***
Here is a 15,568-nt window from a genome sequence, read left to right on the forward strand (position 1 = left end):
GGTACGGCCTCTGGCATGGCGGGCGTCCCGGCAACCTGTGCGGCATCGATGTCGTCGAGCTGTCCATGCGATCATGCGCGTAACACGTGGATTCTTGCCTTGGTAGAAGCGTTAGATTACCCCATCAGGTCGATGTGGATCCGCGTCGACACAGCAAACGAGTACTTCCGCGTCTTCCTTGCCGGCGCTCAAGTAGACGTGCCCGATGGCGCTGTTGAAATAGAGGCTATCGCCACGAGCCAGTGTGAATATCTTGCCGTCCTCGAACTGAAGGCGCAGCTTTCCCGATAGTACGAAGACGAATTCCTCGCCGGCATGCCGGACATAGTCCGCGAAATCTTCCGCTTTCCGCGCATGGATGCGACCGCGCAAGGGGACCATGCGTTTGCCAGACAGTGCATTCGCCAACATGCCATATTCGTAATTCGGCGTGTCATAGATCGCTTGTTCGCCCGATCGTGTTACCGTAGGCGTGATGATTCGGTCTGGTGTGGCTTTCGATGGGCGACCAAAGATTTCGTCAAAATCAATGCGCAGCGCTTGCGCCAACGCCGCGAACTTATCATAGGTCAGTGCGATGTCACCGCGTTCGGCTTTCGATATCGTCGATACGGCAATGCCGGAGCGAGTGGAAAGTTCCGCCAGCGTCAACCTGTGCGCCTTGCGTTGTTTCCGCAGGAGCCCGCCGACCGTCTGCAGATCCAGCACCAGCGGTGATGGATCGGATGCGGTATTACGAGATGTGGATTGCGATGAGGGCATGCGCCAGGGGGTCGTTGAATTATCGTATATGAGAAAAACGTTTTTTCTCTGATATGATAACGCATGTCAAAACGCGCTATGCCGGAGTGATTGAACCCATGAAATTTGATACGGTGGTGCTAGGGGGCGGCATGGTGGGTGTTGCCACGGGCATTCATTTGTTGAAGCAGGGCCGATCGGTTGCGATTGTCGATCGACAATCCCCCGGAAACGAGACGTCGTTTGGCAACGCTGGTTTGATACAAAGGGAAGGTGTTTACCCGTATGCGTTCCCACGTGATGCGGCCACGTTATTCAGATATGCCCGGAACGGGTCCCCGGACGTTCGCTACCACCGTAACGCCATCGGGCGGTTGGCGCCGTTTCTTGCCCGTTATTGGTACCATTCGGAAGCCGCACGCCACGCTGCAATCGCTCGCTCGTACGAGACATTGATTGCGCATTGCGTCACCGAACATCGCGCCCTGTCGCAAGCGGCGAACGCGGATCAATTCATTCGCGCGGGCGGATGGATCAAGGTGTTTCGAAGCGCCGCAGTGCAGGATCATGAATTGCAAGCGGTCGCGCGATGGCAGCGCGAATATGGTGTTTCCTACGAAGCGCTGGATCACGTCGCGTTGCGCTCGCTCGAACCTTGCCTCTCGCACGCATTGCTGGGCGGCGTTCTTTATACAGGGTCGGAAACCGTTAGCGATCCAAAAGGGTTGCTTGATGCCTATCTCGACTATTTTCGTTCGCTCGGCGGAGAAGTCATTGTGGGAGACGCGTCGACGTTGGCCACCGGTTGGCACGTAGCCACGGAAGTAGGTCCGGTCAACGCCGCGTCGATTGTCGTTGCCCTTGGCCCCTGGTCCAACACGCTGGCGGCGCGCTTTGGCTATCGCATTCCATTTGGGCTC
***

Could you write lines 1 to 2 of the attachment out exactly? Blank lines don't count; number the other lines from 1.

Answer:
Here is a 15,568-nt window from a genome sequence, read left to right on the forward strand (position 1 = left end):
GGTACGGCCTCTGGCATGGCGGGCGTCCCGGCAACCTGTGCGGCATCGATGTCGTCGAGCTGTCCATGCGATCATGCGCGTAACACGTGGATTCTTGCCTTGGTAGAAGCGTTAGATTACCCCATCAGGTCGATGTGGATCCGCGTCGACACAGCAAACGAGTACTTCCGCGTCTTCCTTGCCGGCGCTCAAGTAGACGTGCCCGATGGCGCTGTTGAAATAGAGGCTATCGCCACGAGCCAGTGTGAATATCTTGCCGTCCTCGAACTGAAGGCGCAGCTTTCCCGATAGTACGAAGACGAATTCCTCGCCGGCATGCCGGACATAGTCCGCGAAATCTTCCGCTTTCCGCGCATGGATGCGACCGCGCAAGGGGACCATGCGTTTGCCAGACAGTGCATTCGCCAACATGCCATATTCGTAATTCGGCGTGTCATAGATCGCTTGTTCGCCCGATCGTGTTACCGTAGGCGTGATGATTCGGTCTGGTGTGGCTTTCGATGGGCGACCAAAGATTTCGTCAAAATCAATGCGCAGCGCTTGCGCCAACGCCGCGAACTTATCATAGGTCAGTGCGATGTCACCGCGTTCGGCTTTCGATATCGTCGATACGGCAATGCCGGAGCGAGTGGAAAGTTCCGCCAGCGTCAACCTGTGCGCCTTGCGTTGTTTCCGCAGGAGCCCGCCGACCGTCTGCAGATCCAGCACCAGCGGTGATGGATCGGATGCGGTATTACGAGATGTGGATTGCGATGAGGGCATGCGCCAGGGGGTCGTTGAATTATCGTATATGAGAAAAACGTTTTTTCTCTGATATGATAACGCATGTCAAAACGCGCTATGCCGGAGTGATTGAACCCATGAAATTTGATACGGTGGTGCTAGGGGGCGGCATGGTGGGTGTTGCCACGGGCATTCATTTGTTGAAGCAGGGCCGATCGGTTGCGATTGTCGATCGACAATCCCCCGGAAACGAGACGTCGTTTGGCAACGCTGGTTTGATACAAAGGGAAGGTGTTTACCCGTATGCGTTCCCACGTGATGCGGCCACGTTATTCAGATATGCCCGGAACGGGTCCCCGGACGTTCGCTACCACCGTAACGCCATCGGGCGGTTGGCGCCGTTTCTTGCCCGTTATTGGTACCATTCGGAAGCCGCACGCCACGCTGCAATCGCTCGCTCGTACGAGACATTGATTGCGCATTGCGTCACCGAACATCGCGCCCTGTCGCAAGCGGCGAACGCGGATCAATTCATTCGCGCGGGCGGATGGATCAAGGTGTTTCGAAGCGCCGCAGTGCAGGATCATGAATTGCAAGCGGTCGCGCGATGGCAGCGCGAATATGGTGTTTCCTACGAAGCGCTGGATCACGTCGCGTTGCGCTCGCTCGAACCTTGCCTCTCGCACGCATTGCTGGGCGGCGTTCTTTATACAGGGTCGGAAACCGTTAGCGATCCAAAAGGGTTGCTTGATGCCTATCTCGACTATTTTCGTTCGCTCGGCGGAGAAGTCATTGTGGGAGACGCGTCGACGTTGGCCACCGGTTGGCACGTAGCCACGGAAGTAGGTCCGGTCAACGCCGCGTCGATTGTCGTTGCCCTTGGCCCCTGGTCCAACACGCTGGCGGCGCGCTTTGGCTATCGCATTCCATTTGGGCTC